iOS 7 Album Artist AnnoyanceAlso, a small but particularly annoying change has been made to the Music app. Instead of selecting an artist and then being presented with a list of albums to drill-drown on, you are given a list of all songs for all albums instead. This makes it much more difficult to get to a specific album since you may have to scroll through every other album before reaching the one that you want (see the screenshot on the left).

Overall, iOS 7 is refreshing seeing as the OS has retained the same look for so long. However, Apple has overdone some of the visual changes and made a number of changes that are unnecessary. Despite some on-going annoyances, most users will quickly come to terms with the new OS and enjoy some of the best features like the Control Center.

What do you think about iOS 7?

Let me know in the comments below.

 

 

__________________

Learn Something New Subscribe

No iPhone 5, but the iPhone 4S is Still Awesome!

iphone-4s-siriA lot of people are upset that after months of build-up, Apple failed to release an iPhone 5. I understand why some people would be disappointed but – the iPhone 4S is awesome!

Although I find certain things about the iPhone 4 annoying (like the lack of openness, in an open source world), it still remains the best phone on the market to this day. Well, until October 14th that is.

Yes, we all expected to have our imaginations shattered with Apple’s announcement the other day. The iPhone 4S is certainly an incremental improvement but a large incremental improvement at that. This is one powerful phone! The real question though, is if all those improvements did not warranty a “5”, then what will? I am truly excited for the next innovation that Apple will see worthy of the name “iPhone 5”. Who knows, by then it might be known as something else entirely.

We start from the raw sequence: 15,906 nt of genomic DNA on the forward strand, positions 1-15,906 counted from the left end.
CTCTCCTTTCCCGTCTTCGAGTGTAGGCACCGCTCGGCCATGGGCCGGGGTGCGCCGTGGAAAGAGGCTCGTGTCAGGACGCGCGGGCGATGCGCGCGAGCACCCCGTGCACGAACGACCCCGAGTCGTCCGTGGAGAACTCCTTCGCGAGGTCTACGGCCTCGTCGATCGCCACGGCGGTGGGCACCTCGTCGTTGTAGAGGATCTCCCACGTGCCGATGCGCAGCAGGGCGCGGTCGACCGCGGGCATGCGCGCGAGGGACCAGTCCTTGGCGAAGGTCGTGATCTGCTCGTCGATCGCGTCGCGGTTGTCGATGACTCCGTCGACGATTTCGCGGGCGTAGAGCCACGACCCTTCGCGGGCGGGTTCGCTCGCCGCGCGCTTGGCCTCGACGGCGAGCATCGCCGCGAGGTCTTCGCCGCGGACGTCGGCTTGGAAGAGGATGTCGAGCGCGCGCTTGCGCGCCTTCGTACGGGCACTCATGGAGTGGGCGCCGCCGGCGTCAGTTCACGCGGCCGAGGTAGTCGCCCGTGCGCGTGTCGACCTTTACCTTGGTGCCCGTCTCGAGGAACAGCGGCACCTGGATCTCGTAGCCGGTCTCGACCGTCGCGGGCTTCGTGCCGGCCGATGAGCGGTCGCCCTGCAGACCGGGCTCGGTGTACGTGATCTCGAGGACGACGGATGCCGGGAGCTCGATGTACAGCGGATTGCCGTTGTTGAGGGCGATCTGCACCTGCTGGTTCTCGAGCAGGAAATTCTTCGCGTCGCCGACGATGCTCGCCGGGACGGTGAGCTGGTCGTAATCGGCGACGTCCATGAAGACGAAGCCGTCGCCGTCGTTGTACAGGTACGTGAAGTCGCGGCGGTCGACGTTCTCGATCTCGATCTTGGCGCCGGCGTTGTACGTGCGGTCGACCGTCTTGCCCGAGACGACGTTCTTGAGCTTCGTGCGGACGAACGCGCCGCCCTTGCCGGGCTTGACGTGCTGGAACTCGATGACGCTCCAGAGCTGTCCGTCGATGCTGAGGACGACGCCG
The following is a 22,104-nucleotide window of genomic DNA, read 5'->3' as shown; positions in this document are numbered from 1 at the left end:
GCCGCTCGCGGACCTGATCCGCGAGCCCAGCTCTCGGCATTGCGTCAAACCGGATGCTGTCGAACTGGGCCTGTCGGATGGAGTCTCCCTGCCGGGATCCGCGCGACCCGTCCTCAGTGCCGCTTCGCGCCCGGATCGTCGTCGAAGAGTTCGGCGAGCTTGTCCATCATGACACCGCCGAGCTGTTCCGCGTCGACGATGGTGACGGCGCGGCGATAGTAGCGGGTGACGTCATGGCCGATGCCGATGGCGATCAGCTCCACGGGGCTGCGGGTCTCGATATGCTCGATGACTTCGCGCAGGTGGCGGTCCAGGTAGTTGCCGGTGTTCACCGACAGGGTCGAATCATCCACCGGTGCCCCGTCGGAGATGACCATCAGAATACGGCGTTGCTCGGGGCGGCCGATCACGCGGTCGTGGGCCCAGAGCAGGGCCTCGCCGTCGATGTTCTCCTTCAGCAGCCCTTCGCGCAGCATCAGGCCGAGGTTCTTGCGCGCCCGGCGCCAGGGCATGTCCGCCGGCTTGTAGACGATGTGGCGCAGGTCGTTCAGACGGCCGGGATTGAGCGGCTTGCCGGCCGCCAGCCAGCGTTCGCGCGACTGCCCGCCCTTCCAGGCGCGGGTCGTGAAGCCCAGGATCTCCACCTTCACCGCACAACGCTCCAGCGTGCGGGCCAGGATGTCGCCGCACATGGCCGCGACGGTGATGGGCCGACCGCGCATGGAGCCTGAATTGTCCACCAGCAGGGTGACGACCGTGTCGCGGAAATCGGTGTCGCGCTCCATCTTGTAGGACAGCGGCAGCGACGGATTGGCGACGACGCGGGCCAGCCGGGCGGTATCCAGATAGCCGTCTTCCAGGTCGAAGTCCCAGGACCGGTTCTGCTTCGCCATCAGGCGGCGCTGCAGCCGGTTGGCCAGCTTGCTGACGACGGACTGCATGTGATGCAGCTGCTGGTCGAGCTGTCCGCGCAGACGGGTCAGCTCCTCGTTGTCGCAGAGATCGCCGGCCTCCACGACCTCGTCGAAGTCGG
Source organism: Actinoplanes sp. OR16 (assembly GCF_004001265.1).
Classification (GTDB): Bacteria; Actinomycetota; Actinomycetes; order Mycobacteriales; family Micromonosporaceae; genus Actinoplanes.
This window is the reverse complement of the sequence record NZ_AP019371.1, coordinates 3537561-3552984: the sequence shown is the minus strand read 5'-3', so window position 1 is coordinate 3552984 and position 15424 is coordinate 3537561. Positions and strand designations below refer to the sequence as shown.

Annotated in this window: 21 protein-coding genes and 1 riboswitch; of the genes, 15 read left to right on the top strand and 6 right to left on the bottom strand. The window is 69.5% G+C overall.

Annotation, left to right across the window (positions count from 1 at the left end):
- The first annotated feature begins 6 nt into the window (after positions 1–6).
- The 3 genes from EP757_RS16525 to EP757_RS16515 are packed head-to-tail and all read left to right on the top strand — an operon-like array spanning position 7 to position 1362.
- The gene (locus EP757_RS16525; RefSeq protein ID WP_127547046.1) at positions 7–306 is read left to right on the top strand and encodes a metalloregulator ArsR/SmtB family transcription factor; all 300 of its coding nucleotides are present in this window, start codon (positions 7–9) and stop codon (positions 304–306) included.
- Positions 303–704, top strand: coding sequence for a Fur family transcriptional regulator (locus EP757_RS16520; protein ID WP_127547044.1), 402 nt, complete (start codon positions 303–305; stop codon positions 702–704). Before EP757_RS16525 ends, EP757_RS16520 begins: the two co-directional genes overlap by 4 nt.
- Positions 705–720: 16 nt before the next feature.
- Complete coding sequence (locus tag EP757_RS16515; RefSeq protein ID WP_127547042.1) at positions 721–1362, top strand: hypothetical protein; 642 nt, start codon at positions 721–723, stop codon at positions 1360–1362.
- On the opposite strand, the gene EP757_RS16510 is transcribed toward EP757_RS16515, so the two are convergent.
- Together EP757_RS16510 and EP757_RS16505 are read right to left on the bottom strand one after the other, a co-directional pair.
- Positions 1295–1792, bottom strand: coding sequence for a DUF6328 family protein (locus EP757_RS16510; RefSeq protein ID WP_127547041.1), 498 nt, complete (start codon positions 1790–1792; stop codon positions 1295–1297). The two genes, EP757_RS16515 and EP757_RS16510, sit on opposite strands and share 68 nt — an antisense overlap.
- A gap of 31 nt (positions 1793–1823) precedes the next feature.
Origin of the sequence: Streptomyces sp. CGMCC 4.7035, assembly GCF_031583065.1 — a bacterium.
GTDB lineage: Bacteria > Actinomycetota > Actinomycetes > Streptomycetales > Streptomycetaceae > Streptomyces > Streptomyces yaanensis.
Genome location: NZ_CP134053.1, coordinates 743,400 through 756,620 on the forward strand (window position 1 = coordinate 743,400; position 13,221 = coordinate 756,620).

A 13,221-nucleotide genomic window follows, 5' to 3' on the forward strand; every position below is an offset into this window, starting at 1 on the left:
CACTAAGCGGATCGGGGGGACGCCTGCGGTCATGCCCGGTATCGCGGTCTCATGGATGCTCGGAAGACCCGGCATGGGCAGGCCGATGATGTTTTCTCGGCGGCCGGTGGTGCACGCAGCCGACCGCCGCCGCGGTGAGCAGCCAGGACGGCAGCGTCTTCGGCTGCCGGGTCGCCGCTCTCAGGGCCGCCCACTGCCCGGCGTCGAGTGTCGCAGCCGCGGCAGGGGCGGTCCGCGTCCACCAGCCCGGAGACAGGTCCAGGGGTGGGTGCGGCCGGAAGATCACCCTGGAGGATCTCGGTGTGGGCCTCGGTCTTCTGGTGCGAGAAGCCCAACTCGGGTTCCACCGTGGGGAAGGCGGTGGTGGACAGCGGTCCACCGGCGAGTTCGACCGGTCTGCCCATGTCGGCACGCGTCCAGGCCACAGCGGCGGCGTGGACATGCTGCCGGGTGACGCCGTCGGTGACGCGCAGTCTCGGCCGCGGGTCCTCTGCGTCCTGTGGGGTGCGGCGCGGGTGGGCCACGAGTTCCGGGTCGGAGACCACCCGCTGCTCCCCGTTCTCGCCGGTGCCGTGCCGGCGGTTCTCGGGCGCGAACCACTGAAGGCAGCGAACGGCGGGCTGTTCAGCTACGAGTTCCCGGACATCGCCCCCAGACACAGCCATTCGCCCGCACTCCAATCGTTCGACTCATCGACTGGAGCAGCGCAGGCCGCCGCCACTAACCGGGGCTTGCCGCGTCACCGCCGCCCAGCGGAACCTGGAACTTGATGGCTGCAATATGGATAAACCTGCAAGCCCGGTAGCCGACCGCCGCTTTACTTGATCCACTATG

What was particularly interesting in the pre-conference build-up was how sure many were of the iPhone 5 rumours. Some case manufacturers even went as far as to make cases for the non-existent iPhone 5, and some people are still buying them!

It is always a big gamble to try and predict what Apple will do next. Despite the “evidence” that travels around, the truth is that no one ever truly knows what they will do next . . .

_____________

Closed Systems–Putting Consumers Second

closed-systems-putting-consumers-secondI have a funny relationship with Apple and PlayStation – I love their products and hate their products at the same time. Specifically though, it’s closed ecosystems and the lack of consumer choice that is baked into these companies policies that really get me.

Apple is notoriously bad for maintaining closed products that, although they are great products, could be so much more if they just let go a little. I think the best comparison for Apple’s policies is an over-protective mother who can’t stand to see something happen to their child so they give them no freedom. It’s actually a perfect comparison. Perfect.

Apple’s software is locked down with minimal opportunity for customization. Users must resort to “jailbreaking” their phones in order to restore functionality to their phone that has been locked down. Jailbreaking has become extremely common – so much so, that it is crazy to believe that Apple still thinks it is working in the best interest of consumers. Don’t get me wrong, Apple products are great but they have so much more potential. Android is slowly but surely taking over the market because of its prevalence across devices as well as its open environment that allows both basic users and hackers enjoy the full ability of the hardware and software that they purchased. Apple, please learn soon. We are your customers. Hear us roar.